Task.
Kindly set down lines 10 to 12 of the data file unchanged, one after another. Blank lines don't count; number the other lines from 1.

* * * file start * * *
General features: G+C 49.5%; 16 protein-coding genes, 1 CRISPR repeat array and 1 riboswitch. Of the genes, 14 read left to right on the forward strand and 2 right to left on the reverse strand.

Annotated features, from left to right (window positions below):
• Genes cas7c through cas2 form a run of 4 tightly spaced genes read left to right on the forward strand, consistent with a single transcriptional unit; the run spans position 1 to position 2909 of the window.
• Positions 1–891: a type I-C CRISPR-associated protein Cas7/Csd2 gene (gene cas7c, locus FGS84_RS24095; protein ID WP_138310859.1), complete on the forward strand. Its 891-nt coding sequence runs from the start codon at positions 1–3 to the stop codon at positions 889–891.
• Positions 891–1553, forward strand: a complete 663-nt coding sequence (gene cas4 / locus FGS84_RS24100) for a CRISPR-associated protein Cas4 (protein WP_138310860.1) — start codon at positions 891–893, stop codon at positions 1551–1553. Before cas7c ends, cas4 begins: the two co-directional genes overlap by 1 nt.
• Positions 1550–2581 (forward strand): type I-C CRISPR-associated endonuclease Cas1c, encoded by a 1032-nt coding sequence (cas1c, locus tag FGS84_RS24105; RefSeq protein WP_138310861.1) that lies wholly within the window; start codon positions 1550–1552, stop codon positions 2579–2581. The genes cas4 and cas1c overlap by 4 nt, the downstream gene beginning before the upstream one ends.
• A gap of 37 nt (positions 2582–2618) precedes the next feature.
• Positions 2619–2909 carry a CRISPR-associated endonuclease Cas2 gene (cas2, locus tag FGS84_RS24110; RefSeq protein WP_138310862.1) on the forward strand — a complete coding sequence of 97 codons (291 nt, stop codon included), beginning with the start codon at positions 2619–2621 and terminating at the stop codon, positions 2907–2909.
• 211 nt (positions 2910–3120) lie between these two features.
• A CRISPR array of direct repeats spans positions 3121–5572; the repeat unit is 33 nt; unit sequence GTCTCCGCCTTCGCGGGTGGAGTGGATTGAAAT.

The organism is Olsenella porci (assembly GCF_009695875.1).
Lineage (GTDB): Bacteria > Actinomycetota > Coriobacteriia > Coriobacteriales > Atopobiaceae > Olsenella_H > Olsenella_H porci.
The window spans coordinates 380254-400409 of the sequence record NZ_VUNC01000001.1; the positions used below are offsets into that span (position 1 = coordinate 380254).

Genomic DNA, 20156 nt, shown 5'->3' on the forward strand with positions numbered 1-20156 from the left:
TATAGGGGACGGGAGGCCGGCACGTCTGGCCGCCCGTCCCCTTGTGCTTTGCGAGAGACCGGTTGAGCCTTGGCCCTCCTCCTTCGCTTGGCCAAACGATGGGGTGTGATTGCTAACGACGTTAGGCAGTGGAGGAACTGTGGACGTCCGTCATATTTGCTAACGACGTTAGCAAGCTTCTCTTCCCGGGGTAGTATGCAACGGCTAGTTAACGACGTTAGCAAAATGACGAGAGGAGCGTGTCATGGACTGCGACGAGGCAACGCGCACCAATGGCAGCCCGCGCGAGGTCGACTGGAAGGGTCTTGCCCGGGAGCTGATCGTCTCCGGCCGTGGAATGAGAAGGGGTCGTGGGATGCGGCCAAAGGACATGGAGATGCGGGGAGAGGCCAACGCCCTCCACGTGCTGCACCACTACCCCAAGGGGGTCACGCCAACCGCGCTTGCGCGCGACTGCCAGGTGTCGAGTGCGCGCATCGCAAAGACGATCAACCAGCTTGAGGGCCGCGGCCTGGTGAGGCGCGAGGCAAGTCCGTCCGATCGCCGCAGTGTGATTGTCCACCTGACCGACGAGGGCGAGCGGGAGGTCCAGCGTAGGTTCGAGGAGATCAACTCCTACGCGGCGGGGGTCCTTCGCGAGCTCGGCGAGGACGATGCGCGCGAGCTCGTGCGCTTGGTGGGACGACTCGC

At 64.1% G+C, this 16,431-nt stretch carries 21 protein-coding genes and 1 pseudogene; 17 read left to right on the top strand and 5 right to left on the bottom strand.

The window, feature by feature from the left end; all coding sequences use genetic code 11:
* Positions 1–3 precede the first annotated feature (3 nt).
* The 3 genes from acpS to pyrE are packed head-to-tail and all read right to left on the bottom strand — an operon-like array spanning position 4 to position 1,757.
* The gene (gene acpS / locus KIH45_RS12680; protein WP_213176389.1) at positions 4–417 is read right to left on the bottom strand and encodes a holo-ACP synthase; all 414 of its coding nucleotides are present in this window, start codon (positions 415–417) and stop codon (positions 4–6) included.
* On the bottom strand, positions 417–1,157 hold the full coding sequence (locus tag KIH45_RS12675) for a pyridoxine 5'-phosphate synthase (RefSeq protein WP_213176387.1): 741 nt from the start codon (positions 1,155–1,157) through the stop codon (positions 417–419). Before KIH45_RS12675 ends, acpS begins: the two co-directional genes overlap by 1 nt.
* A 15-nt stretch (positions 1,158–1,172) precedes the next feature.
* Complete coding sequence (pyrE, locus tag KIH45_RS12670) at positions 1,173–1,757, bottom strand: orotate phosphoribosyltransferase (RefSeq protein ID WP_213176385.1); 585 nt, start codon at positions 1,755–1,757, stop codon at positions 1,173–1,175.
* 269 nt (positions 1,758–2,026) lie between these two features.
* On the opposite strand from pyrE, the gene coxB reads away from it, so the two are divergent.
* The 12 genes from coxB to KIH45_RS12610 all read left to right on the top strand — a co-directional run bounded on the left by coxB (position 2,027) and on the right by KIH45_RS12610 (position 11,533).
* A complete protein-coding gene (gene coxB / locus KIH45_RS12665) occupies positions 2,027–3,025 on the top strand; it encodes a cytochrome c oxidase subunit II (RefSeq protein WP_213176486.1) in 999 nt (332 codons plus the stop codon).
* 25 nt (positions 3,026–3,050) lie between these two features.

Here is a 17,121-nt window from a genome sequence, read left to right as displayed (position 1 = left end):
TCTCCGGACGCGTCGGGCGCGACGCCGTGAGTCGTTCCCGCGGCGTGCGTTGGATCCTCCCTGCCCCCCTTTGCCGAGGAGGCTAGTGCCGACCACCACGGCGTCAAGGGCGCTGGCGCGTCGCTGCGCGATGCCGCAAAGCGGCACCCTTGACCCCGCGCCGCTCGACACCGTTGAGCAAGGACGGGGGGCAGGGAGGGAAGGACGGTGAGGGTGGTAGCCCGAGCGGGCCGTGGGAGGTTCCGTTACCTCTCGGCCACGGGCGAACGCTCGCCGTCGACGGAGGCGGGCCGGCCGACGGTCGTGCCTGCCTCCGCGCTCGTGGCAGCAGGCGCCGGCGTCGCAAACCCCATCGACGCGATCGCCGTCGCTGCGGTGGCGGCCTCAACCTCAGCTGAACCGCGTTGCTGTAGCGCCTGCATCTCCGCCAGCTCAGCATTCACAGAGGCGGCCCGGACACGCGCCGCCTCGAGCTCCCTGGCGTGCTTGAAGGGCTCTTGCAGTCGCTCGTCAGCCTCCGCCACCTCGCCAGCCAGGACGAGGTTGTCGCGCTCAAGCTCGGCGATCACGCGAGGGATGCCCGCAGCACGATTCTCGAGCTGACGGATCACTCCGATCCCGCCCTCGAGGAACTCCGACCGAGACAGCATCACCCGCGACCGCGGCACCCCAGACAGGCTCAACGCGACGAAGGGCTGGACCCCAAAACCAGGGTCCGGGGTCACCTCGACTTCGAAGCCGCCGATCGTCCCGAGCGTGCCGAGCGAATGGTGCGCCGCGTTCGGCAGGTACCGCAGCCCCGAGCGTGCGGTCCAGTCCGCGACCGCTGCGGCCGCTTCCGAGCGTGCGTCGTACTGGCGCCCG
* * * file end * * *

• A CRISPR array of direct repeats spans positions 3121–5572; the repeat unit is 33 nt; unit sequence GTCTCCGCCTTCGCGGGTGGAGTGGATTGAAAT.

The organism is Olsenella porci (assembly GCF_009695875.1).
Lineage (GTDB): Bacteria > Actinomycetota > Coriobacteriia > Coriobacteriales > Atopobiaceae > Olsenella_H > Olsenella_H porci.